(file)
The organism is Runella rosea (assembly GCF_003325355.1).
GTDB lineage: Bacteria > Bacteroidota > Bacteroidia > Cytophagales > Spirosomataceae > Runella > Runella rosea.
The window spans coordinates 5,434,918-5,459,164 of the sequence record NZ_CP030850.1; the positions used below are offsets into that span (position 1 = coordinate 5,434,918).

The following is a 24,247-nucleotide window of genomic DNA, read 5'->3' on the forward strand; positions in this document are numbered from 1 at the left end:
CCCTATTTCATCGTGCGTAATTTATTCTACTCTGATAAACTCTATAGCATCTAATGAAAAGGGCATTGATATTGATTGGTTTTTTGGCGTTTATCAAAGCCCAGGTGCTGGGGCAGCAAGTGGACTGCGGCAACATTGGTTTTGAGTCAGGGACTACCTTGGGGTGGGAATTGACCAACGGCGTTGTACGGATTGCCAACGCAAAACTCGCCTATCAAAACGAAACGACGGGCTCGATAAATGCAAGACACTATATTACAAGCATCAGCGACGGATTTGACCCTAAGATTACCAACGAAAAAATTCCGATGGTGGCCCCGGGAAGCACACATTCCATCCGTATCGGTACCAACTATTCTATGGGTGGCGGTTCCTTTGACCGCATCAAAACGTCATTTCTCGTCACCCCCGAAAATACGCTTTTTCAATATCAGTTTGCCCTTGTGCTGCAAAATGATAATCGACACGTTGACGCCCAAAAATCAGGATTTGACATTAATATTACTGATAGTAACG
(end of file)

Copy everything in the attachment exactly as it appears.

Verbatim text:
The organism is Runella rosea (assembly GCF_003325355.1).
GTDB lineage: Bacteria > Bacteroidota > Bacteroidia > Cytophagales > Spirosomataceae > Runella > Runella rosea.
The window spans coordinates 5,434,918-5,459,164 of the sequence record NZ_CP030850.1; the positions used below are offsets into that span (position 1 = coordinate 5,434,918).

The following is a 24,247-nucleotide window of genomic DNA, read 5'->3' on the forward strand; positions in this document are numbered from 1 at the left end:
CCCTATTTCATCGTGCGTAATTTATTCTACTCTGATAAACTCTATAGCATCTAATGAAAAGGGCATTGATATTGATTGGTTTTTTGGCGTTTATCAAAGCCCAGGTGCTGGGGCAGCAAGTGGACTGCGGCAACATTGGTTTTGAGTCAGGGACTACCTTGGGGTGGGAATTGACCAACGGCGTTGTACGGATTGCCAACGCAAAACTCGCCTATCAAAACGAAACGACGGGCTCGATAAATGCAAGACACTATATTACAAGCATCAGCGACGGATTTGACCCTAAGATTACCAACGAAAAAATTCCGATGGTGGCCCCGGGAAGCACACATTCCATCCGTATCGGTACCAACTATTCTATGGGTGGCGGTTCCTTTGACCGCATCAAAACGTCATTTCTCGTCACCCCCGAAAATACGCTTTTTCAATATCAGTTTGCCCTTGTGCTGCAAAATGATAATCGACACGTTGACGCCCAAAAATCAGGATTTGACATTAATATTACTGATAGTAACG